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Affordable rent, homeownership out of reach for minimum wage workers, Lending Tree report finds

A new report by Lending Tree indicates that affordable housing is not attainable for minimum wage workers in any state in the U.S. Policymakers and advocates have called for a $15 minimum wage, but that would not be enough. That wage, twice the federal minimum wage would fail to compensate for skyrocketing rent and homeownership costs. 

The report comes as New York attempts to distribute rent relief to struggling renters more quickly in response of the coronavirus pandemic. The Cuomo Administration was criticized for its slow rollout of billions made available for the effort in New York — and weeks after Governor Kathy Hochul took office — under $400 million had made its way to renters.

“The reality is that in much of the country, the gap between the minimum wage and what it actually takes to live is huge,” David Cooper of the Economic Policy Institute told Yahoo. He’s a senior analyst there. “Even fairly ambitious targets like $15 are going to fall short in a lot of places.”

The federal minimum wage has been $7.25 since 2009. There are 30 states with higher minimum wages, but even those don’t cover the gap creating by rising housing costs. For example, in New York minimum wage is $12.50. That would make the maximum payable amount for housing $600 per month — assuming a person making minimum wage is working 40 hours per week. 

For the study researchers based 40 hours of work per week, for 52 weeks of the year at minimum wage. Then, looked at the costs of renting and owning a home.

Can minimum wage workers afford housing?

The researchers found that since 2000 owning and renting have both become less affordable. Even then though it was a huge problem. For example, median monthly homeowner costs in 200 was $771 above that true 30% of gross minimum wage income. Similarly rent was $296 higher than what a minimum wage worker could afford. 

Fast forward to 2019 and the researchers found that the gap for each grew respectively to $1,072 and $423.

Taking that point a step further the report found that on average across the 50 states, an affordable monthly housing payment for minimum wage workers is $1,074 less than the median monthly housing costs paid by homeowners with a mortgage. 

Lending Tree found the average difference between an affordable monthly housing payment and median gross rent is $533. The report found there are cheaper states to live for minimum wage workers — like Arkansas, Maine, and West Virginia — but even then median rent is still approximately $300 more than what they can afford.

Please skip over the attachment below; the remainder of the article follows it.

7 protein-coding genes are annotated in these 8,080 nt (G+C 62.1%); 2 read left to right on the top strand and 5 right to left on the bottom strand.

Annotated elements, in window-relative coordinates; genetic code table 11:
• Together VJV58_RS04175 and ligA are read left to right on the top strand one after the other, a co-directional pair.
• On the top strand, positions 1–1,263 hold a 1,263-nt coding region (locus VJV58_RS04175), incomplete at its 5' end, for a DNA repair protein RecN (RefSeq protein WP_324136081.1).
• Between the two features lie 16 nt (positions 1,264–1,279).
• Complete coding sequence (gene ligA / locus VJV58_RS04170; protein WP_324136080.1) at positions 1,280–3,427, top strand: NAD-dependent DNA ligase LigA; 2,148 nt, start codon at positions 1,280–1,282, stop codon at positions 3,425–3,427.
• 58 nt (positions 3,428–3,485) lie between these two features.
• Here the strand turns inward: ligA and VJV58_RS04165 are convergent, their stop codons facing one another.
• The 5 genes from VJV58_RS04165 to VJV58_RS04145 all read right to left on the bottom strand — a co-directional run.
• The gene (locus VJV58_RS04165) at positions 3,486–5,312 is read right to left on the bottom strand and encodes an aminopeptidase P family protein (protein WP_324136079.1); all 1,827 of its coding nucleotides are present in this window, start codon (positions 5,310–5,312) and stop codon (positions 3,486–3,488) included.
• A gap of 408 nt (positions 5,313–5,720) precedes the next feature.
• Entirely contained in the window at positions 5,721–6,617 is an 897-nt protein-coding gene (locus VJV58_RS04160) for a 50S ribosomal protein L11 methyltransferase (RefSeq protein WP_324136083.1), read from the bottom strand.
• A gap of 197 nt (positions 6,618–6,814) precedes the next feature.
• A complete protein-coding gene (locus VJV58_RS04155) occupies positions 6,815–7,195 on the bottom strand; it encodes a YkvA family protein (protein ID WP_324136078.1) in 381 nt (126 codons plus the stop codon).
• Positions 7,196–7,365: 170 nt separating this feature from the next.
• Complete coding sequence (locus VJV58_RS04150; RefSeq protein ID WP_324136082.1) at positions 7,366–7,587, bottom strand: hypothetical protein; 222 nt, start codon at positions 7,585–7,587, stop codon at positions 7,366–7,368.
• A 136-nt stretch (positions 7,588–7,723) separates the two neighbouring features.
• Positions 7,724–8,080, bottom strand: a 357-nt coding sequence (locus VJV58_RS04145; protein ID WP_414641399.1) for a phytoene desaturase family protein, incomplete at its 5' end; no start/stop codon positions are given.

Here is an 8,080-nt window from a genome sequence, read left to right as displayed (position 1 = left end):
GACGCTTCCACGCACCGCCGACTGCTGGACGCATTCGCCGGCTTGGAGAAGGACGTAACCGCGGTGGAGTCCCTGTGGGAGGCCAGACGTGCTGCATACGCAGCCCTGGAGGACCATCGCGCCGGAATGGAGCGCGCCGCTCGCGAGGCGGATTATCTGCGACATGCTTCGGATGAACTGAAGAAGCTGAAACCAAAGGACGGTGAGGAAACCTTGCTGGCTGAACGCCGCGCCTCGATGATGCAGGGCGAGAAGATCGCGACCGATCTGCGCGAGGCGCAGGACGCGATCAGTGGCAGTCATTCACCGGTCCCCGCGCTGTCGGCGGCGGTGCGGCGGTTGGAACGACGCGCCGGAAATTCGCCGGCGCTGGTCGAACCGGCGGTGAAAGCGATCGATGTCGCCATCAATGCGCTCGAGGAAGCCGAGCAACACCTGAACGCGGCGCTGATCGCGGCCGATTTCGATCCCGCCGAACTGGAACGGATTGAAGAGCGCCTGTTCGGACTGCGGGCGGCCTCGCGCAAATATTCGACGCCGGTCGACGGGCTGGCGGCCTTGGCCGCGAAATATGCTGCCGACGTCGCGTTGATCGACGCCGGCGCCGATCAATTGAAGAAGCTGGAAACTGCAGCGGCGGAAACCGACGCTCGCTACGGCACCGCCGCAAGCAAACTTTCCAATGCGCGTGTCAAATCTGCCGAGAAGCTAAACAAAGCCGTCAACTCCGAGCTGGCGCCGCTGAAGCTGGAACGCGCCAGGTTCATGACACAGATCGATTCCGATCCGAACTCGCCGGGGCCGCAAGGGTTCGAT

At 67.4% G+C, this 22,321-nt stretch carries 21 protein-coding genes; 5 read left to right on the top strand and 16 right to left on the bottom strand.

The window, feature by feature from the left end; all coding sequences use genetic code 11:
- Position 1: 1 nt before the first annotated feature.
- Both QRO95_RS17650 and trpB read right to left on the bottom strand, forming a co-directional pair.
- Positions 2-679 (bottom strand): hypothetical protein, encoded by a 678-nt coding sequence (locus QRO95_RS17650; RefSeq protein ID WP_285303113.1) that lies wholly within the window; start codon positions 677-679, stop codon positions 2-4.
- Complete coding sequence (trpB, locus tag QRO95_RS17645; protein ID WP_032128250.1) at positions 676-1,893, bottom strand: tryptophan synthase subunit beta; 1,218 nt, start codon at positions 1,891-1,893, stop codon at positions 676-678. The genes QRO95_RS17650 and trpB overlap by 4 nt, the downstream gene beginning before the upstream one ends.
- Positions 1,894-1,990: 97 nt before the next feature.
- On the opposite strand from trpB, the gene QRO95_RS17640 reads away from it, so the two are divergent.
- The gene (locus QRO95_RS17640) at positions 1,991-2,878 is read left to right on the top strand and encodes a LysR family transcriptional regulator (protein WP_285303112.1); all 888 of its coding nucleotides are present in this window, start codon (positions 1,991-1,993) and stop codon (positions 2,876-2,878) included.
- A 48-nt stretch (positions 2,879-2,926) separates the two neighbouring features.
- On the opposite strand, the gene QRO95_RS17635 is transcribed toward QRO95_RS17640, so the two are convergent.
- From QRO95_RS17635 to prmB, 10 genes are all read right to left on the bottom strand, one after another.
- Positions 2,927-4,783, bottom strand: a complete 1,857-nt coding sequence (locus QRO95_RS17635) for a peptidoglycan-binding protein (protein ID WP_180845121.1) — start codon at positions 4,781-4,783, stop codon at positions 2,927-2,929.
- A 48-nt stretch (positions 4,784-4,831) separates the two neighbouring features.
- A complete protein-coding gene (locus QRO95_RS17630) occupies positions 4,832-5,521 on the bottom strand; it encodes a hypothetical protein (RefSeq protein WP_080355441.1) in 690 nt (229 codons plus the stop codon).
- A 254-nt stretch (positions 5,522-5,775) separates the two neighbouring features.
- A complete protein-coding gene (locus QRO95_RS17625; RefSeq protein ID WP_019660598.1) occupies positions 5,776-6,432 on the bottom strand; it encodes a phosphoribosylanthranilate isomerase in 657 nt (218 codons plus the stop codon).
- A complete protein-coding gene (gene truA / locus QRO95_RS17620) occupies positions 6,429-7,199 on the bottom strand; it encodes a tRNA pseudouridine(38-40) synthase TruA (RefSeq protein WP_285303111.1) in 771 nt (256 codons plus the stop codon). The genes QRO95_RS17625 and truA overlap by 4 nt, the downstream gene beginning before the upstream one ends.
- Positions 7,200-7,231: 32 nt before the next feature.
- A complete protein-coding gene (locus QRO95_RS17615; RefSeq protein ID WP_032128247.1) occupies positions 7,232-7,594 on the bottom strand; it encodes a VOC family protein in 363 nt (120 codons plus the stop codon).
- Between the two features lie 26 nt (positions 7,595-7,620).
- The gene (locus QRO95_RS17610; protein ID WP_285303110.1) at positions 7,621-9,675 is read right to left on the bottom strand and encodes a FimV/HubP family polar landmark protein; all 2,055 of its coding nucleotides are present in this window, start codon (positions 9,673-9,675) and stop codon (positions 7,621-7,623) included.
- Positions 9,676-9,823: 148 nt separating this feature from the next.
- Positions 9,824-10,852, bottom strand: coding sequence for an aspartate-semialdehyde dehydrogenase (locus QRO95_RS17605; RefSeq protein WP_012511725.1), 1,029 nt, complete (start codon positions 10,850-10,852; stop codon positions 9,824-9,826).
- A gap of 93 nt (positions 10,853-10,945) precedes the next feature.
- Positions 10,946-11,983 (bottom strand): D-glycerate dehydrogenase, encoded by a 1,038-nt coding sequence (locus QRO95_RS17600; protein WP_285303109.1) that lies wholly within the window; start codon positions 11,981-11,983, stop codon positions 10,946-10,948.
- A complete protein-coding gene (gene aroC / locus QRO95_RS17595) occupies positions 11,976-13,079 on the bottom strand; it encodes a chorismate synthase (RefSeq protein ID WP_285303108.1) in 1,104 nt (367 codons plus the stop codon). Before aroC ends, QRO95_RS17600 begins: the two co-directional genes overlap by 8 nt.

What does this mean for workers and housing? 

“The cost of everything just keeps going up,” Reginald Torro told “You can increase wages by a dollar or two, but that’s not going to make a difference when the cost of these things keeps going up like it has.”

The recent college graduate works with an engineering firm based out of Cleveland. Torro went to college in New York. He said many of his peers who graduated at the same time are struggling — or have given up on ever owning a home. “Forget about renting for a minute,” he told “We’ve heard for a long time that if we go to college, get a good job, do all the things you’re supposed to do — that owning a home would be possible. It’s not possible for minimum wage workers — or those who make several dollars more per hour than minimum wage.”

Renting and homeownership are inevitably linked. As homeownership becomes less attainable for those not making significantly over minimum wage — it’s acted as an extra driver of median rent. 

Higher minimum wage isn’t the answer for affordable housing issues

Margo Heggler, a Buffalo native, tells that watching rent increase over the last five years has been ‘deflating’. “You definitely feel defeated,” she said, having watched her own rent increase four times in the last five years by more than $20. “It doesn’t seem like a lot at one time, but it doesn’t encourage anyone to stay put or rent long-term.” 

Heggler is a nurse who makes $20 an hour now. She made about $18 when she started three years ago. “I was able to absorb the first $20 rent increase because of the then-new job,” she recalled. “The next three were a little tougher to swallow, and between all of the extra services that landlords charge for now — like snow removal, garbage collection, etc. — it’s eaten away at most of my raises. It’s basically like I haven’t gotten a raise.”

To be clear, Heggler is not a minimum wage worker — but the skyrocketing costs of housing — especially in high-demand markets makes housing complicated for everyone. Even those who make what some might consider a ‘living wage’ have a number of challenges to consider. 

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